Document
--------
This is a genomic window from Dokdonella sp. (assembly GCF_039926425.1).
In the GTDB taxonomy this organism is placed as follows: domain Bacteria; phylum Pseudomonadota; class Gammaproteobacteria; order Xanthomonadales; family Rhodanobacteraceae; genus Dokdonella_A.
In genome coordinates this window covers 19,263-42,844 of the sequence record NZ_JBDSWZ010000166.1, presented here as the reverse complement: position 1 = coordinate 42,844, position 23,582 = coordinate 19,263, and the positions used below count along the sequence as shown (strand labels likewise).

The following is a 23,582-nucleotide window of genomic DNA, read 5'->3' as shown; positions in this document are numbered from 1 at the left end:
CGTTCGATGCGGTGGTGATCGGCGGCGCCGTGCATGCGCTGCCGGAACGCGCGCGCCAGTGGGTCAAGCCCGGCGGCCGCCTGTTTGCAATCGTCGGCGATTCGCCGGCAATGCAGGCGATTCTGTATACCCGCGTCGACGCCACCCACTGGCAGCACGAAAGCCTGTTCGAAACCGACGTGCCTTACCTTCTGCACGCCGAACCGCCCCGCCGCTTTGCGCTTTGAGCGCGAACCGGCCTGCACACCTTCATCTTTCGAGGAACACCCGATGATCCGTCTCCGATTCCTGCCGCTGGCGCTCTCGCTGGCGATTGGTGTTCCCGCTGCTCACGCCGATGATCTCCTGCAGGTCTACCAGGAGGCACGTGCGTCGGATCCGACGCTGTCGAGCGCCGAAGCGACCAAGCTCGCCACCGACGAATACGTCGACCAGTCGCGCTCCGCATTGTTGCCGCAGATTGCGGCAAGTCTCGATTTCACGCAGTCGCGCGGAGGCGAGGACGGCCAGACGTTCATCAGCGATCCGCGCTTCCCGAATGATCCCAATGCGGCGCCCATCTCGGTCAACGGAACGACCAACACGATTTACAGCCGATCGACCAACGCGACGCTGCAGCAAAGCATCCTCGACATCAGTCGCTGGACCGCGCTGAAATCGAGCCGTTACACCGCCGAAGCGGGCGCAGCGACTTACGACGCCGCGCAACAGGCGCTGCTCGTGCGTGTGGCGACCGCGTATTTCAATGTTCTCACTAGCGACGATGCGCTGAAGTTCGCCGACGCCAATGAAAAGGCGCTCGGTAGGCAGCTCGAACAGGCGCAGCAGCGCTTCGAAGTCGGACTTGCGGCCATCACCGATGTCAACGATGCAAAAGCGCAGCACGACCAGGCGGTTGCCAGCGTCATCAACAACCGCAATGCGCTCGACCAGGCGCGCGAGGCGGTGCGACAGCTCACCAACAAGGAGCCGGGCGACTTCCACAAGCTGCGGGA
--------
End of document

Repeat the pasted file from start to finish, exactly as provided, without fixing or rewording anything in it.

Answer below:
This is a genomic window from Dokdonella sp. (assembly GCF_039926425.1).
In the GTDB taxonomy this organism is placed as follows: domain Bacteria; phylum Pseudomonadota; class Gammaproteobacteria; order Xanthomonadales; family Rhodanobacteraceae; genus Dokdonella_A.
In genome coordinates this window covers 19,263-42,844 of the sequence record NZ_JBDSWZ010000166.1, presented here as the reverse complement: position 1 = coordinate 42,844, position 23,582 = coordinate 19,263, and the positions used below count along the sequence as shown (strand labels likewise).

The following is a 23,582-nucleotide window of genomic DNA, read 5'->3' as shown; positions in this document are numbered from 1 at the left end:
CGTTCGATGCGGTGGTGATCGGCGGCGCCGTGCATGCGCTGCCGGAACGCGCGCGCCAGTGGGTCAAGCCCGGCGGCCGCCTGTTTGCAATCGTCGGCGATTCGCCGGCAATGCAGGCGATTCTGTATACCCGCGTCGACGCCACCCACTGGCAGCACGAAAGCCTGTTCGAAACCGACGTGCCTTACCTTCTGCACGCCGAACCGCCCCGCCGCTTTGCGCTTTGAGCGCGAACCGGCCTGCACACCTTCATCTTTCGAGGAACACCCGATGATCCGTCTCCGATTCCTGCCGCTGGCGCTCTCGCTGGCGATTGGTGTTCCCGCTGCTCACGCCGATGATCTCCTGCAGGTCTACCAGGAGGCACGTGCGTCGGATCCGACGCTGTCGAGCGCCGAAGCGACCAAGCTCGCCACCGACGAATACGTCGACCAGTCGCGCTCCGCATTGTTGCCGCAGATTGCGGCAAGTCTCGATTTCACGCAGTCGCGCGGAGGCGAGGACGGCCAGACGTTCATCAGCGATCCGCGCTTCCCGAATGATCCCAATGCGGCGCCCATCTCGGTCAACGGAACGACCAACACGATTTACAGCCGATCGACCAACGCGACGCTGCAGCAAAGCATCCTCGACATCAGTCGCTGGACCGCGCTGAAATCGAGCCGTTACACCGCCGAAGCGGGCGCAGCGACTTACGACGCCGCGCAACAGGCGCTGCTCGTGCGTGTGGCGACCGCGTATTTCAATGTTCTCACTAGCGACGATGCGCTGAAGTTCGCCGACGCCAATGAAAAGGCGCTCGGTAGGCAGCTCGAACAGGCGCAGCAGCGCTTCGAAGTCGGACTTGCGGCCATCACCGATGTCAACGATGCAAAAGCGCAGCACGACCAGGCGGTTGCCAGCGTCATCAACAACCGCAATGCGCTCGACCAGGCGCGCGAGGCGGTGCGACAGCTCACCAACAAGGAGCCGGGCGACTTCCACAAGCTGCGGGA